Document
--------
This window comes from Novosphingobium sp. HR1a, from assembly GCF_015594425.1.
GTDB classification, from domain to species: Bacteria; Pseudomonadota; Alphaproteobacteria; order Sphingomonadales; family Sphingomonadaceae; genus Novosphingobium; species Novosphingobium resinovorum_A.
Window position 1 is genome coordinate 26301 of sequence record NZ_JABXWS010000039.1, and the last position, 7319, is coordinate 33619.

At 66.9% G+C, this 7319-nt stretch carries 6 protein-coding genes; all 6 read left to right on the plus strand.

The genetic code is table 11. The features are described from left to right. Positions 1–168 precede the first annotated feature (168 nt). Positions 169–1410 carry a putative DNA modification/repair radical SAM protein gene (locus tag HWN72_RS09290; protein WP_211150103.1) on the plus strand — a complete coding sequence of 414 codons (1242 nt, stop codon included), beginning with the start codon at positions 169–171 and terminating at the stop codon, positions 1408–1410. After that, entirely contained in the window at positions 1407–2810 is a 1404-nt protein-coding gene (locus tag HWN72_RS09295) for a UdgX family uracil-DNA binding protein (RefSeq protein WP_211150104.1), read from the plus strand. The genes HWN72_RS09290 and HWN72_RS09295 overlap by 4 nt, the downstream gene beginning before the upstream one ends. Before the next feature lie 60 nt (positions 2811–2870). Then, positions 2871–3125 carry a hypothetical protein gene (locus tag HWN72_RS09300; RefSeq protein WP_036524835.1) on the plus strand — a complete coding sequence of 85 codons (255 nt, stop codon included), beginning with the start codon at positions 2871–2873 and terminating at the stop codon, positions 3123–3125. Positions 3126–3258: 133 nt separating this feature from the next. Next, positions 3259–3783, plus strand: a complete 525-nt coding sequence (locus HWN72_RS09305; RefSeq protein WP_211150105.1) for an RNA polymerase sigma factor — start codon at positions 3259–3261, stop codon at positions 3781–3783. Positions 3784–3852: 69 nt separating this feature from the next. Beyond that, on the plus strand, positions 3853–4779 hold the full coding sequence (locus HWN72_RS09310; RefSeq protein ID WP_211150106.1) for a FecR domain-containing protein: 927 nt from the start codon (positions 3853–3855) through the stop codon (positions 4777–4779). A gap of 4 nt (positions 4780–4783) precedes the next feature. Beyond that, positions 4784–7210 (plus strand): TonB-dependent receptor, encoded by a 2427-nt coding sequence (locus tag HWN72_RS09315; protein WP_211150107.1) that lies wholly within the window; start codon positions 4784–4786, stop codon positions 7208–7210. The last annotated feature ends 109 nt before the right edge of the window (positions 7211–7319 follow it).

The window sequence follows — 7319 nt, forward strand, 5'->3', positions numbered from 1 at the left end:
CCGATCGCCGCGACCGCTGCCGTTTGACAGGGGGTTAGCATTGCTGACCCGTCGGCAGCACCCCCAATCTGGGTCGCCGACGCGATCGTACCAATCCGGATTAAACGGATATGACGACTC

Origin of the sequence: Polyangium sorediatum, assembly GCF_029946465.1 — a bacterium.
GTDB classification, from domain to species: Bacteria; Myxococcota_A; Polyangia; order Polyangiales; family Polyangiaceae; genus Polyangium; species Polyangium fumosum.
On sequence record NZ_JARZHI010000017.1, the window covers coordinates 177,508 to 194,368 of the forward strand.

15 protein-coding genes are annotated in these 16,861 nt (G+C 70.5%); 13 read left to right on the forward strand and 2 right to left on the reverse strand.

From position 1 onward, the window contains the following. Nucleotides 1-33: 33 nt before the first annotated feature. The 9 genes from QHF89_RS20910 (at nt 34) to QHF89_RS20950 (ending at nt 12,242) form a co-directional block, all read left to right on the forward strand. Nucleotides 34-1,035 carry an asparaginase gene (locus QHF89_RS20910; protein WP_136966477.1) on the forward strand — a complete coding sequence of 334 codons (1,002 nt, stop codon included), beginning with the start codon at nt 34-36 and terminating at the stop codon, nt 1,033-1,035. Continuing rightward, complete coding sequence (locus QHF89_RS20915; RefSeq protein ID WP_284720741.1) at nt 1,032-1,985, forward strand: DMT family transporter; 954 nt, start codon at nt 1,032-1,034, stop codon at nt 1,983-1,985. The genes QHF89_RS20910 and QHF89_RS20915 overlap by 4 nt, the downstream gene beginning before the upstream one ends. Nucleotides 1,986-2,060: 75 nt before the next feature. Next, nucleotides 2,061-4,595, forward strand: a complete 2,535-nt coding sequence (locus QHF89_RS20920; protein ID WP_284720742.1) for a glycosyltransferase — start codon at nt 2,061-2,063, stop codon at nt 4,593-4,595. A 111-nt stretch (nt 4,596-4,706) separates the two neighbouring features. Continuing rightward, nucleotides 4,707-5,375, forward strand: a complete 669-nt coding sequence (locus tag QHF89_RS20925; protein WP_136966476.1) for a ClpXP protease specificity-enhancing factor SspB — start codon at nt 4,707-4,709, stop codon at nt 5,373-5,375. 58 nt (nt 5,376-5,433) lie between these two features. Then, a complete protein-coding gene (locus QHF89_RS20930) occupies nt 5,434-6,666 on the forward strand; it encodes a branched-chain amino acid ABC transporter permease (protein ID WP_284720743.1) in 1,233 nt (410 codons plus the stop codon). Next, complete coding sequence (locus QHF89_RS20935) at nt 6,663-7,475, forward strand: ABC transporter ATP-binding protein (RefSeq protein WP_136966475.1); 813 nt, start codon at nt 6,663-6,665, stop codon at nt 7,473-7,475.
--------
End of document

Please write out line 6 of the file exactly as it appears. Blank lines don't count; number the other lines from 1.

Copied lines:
The window sequence follows — 7319 nt, forward strand, 5'->3', positions numbered from 1 at the left end: